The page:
Communications technology has undergone a phase of rapid innovation, completely transforming the way businesses and consumers relay and consume information. Now that our once-wired world has been almost entirely replaced by a landscape of wireless technologies, the ripple effects within the telecom space are extending further than ever.

In fact, it’s no longer just telecom companies that stand to be impacted by communications taxes and regulations. New, non-traditional players providing cutting-edge services are blurring the boundaries. They are accustomed to contending with consumption taxes, but now must cope with a much more complex web of communications taxes and regulations.

Maintaining a competitive edge in this uncharted territory will involve more than simply staying ahead of consumer demands. Fast-growing organizations will also need to be acutely aware of not only when a new product, service or package is likely to bring about new responsibilities to tax authorities and regulatory bodies — but also gain an understanding of what those liabilities will be.

Of particular interest are two fast-growing trends in the realm of voice and video, and the eventual impacts these and other innovations are likely to have on oversight and regulation.

Here are four areas to watch in 2018.

1. The convergence of voice and video services
As more wireless companies build offers around video — and as streaming video companies look to build offerings around voice services — it’s highly likely that these two industries will continue to merge at an accelerated pace in 2018. And the trend is likely to bring about important questions around taxation and regulation for companies entering new tax territory.

What will happen when a merger or consolidation brings video and wireless or VOIP under one umbrella? When will the presence of just one communications service make an entire bundle of communications services taxable rather than just that individual service? What new or different types of taxes and regulatory requirements will come into play for providers of these services?

As consumers are given more ways to communicate and consume information on the same device, we can expect to see a shift in the way companies must contend with these types of issues in 2018. It won’t be uncommon for the company that’s become accustomed to determining taxes and fees on just one of these services to expand its understanding of the obligations for both video and voice.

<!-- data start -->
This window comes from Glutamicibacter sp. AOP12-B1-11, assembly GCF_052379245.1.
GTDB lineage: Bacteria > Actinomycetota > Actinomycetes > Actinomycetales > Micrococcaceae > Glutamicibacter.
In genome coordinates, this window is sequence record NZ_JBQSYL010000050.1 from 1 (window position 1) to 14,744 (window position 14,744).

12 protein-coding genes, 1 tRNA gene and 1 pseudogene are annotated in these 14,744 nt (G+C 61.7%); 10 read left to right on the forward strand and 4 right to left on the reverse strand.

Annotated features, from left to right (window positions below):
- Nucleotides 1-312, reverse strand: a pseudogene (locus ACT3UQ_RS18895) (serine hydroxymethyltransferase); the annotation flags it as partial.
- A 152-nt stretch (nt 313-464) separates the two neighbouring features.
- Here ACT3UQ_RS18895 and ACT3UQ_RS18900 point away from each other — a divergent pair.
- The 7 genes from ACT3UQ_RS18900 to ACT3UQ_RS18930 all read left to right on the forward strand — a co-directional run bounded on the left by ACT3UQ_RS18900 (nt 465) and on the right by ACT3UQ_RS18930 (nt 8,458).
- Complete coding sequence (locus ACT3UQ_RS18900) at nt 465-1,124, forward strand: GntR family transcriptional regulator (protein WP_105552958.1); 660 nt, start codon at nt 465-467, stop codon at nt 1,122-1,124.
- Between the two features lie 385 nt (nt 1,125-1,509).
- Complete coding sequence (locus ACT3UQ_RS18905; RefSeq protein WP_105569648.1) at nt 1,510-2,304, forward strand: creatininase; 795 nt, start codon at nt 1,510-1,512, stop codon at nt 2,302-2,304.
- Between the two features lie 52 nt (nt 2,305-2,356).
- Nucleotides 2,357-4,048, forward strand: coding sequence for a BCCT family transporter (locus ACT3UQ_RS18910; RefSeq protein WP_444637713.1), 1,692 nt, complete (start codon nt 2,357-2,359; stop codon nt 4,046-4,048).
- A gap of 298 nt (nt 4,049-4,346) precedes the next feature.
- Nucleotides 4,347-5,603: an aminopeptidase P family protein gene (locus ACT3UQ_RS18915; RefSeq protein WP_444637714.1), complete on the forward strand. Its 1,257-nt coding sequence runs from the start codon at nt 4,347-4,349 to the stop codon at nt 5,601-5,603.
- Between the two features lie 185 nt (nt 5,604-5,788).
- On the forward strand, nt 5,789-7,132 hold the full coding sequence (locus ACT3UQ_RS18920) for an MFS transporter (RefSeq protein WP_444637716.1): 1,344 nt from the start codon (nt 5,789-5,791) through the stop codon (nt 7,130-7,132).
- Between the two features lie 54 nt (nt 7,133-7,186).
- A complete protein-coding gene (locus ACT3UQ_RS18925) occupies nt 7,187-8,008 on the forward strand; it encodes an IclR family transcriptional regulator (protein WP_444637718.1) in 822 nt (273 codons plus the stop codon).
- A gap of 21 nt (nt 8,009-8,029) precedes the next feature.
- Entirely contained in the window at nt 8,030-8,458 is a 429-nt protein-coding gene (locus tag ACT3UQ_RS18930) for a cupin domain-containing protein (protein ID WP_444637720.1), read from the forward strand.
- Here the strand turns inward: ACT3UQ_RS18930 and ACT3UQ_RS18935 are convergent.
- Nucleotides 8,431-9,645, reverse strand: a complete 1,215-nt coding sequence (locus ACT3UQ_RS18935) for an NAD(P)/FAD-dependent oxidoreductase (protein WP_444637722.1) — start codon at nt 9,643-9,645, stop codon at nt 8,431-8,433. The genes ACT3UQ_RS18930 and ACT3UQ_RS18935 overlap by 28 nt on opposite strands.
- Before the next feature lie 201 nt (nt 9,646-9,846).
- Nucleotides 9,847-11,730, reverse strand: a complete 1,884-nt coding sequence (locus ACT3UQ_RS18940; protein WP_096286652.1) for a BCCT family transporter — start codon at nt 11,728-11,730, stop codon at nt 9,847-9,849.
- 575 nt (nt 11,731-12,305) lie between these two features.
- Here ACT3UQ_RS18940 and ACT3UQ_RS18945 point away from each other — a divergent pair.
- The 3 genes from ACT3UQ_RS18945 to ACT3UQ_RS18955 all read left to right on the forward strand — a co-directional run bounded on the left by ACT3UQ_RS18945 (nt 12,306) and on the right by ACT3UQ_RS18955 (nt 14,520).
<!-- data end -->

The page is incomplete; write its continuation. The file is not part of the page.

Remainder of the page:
2. The growth of sponsored content
First came sponsored data. Next it was free streaming services. Sponsored content will very likely continue to increase in popularity and prominence, playing a considerable role in consumer decisions. As companies explore new ways to attract consumers through sponsored offers, it will become increasingly important to fully understand the distinction between tax treatments of subsidized data versus those of bundled streaming video. Companies should prepare for the possibility that taxing authorities will be paying closer attention to the makeup of these offers throughout 2018 — and be ready to identify and remedy instances of noncompliance.

3. The next evolution of federal USF
In the midst of discussions around important issues like net neutrality and privacy, another Federal Communications Commission (FCC) issue persists — and it’s one that stands to impact an increasing number of companies. With so much excitement around other pressing issues, less widespread attention is being paid to the Universal Service Fund (USF) which is is the bedrock for funding phone and internet for rural communities, schools, libraries, and other programs.  This topic will be an important one to watch.

While there’s still some uncertainty around what USF contribution rates will look like throughout 2018, or if this will be the year for significant changes, companies should be prepared for the possibility of new requirements. Since reclassifying broadband as a Title II service (and making it easier to collect contributions from more companies), the FCC has had an increasing impact on taxing and billing processes. And with the current contribution factor at 18.8% — up from 17.1% in the preceding quarter — those impacts stand to be significant in the coming year.

4. The uncertain future of the public utilities commission
Similarly, what is the future of the state Public Utilities Commissions (PUC)? They regulate common carrier communication services such as traditional, wireline telephony but have less mandate over internet and emerging communication technologies. How long it will exist in its current form is unpredictable, but continued decline is highly likely for 2018. The reason is simple: With the growth of unregulated services, there’s far less for the commission to oversee today compared with a few decades ago. In time, we can expect to see the PUC look toward newer ways to fund 911 operations and other critical public services. In the meantime, several major carriers are coming up with their own solutions for supporting the next generation of 911 and other important public needs.

As we head into 2018, it will be increasingly important to keep a close watch on these trends and their potential impacts on communications taxes and regulations. Maintaining a strong understanding of what’s at stake from a communications taxation perspective can go a long way in ensuring the business remains both competitive and compliant.


Toby Bargar is a Senior Tax Consultant at Avalara for Communications, which keeps companies up-to-date on communications taxes and regulations through tax automation software and compliance services.

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